Sjolander Road Fellowship




Declaring the God of Unconditional Love

faith of our fathers

7/13/13

 

 

So many in the church today equate respect for the Bible and Jesus with close adherence to the "faith of the fathers", either the founding fathers of the nation or the earliest church fathers. The idea behind the expression is that in our past, we figured out the proper theology once and for all. Therefore, the religious understanding of that past defines the truth forever.  The more someone suggests that Bible study demands an ever evolving comprehension, the more these folks insist that, no, what has always been taught is what must be taught still.

 

How it is that the ancients were wiser than those of us today is never explained, only assumed. Of course, after a little reflection on church theology in general, we easily see why an evolving understanding of the Bible is not allowed. Salvation by right knowledge or understanding doesn't allow for change in knowledge or understanding. Change today implies we were wrong yesterday, and being wrong yesterday potentially dooms a lot of our forbearers. Plus, a church that claims to always be the mechanism for disseminating divine truth cannot be comfortable with change, even though the history of the church is replete with recorded changes in practice and theology, not to mention the competing interpretations of the Bible that always exist.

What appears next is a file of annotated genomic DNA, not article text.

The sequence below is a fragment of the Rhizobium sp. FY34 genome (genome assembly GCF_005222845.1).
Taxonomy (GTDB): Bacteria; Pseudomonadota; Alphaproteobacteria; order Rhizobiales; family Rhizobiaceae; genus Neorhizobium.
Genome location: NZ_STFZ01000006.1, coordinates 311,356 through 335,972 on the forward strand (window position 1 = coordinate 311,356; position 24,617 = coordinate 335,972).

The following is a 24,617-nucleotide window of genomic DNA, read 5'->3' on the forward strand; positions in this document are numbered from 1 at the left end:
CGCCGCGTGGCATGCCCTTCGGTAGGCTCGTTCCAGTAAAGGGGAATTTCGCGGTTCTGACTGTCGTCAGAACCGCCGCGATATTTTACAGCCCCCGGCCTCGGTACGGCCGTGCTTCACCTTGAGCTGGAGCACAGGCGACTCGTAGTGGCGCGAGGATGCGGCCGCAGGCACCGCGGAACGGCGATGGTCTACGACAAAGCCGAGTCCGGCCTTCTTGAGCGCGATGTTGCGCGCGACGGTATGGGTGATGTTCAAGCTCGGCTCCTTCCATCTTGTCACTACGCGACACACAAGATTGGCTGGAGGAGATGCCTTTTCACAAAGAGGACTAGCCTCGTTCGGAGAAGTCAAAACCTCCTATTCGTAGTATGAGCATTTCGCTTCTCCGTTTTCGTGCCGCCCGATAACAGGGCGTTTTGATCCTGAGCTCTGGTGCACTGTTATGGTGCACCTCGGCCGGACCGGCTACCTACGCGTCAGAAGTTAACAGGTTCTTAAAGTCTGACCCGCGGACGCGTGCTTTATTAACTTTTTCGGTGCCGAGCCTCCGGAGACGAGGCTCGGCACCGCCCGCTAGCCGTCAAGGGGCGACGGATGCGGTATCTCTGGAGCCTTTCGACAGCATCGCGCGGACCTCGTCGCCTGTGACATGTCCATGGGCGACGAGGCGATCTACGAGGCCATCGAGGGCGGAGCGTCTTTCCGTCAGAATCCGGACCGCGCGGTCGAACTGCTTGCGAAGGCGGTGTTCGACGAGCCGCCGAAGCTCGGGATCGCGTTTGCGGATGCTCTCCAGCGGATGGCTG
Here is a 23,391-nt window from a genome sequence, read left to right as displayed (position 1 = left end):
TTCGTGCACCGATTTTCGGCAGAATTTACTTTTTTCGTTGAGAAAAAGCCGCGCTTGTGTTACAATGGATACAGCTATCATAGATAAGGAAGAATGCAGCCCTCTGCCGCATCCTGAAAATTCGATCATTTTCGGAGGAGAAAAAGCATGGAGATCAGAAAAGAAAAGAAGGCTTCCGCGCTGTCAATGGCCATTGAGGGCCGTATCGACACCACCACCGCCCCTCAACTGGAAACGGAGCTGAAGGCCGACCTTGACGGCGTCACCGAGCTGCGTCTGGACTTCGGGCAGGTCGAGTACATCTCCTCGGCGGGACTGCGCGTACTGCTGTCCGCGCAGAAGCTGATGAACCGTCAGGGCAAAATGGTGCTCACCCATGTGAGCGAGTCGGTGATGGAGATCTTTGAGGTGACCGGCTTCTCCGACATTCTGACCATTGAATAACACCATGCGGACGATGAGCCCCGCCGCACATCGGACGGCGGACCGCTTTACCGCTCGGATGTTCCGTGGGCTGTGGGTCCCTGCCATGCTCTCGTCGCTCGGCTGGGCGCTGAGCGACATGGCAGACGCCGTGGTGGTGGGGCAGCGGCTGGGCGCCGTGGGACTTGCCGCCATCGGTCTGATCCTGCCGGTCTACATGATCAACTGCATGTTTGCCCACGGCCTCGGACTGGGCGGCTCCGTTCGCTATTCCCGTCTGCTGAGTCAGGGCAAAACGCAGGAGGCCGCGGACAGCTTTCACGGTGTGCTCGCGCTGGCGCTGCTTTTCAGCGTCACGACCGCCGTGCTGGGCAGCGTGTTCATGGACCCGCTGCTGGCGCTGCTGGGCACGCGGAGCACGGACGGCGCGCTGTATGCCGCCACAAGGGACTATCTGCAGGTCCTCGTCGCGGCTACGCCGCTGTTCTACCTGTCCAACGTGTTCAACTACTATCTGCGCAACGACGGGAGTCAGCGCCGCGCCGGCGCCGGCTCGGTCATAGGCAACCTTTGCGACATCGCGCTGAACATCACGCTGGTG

In reality the "faith of the fathers" is a colloquialism for something that never existed, except in the minds of those who honor religious tradition above all else. Yes, our fathers had a religious understanding which can serve as the starting point for our own spiritual journey. However, there was no largely universal biblical understanding at any point in church history, which can be shown as the measure of essential, inalterable divine truth.

It may be comforting to assume so, since re-establishing the past seems easier than figuring out the future. Nevertheless, as most all of us have experienced, life always moves on and changes. As much as we may relish the past, it never returns. Change, progress, transformation, and evolution are an integral part of God's plan. He couldn't be called The Creator if that were not so.

 

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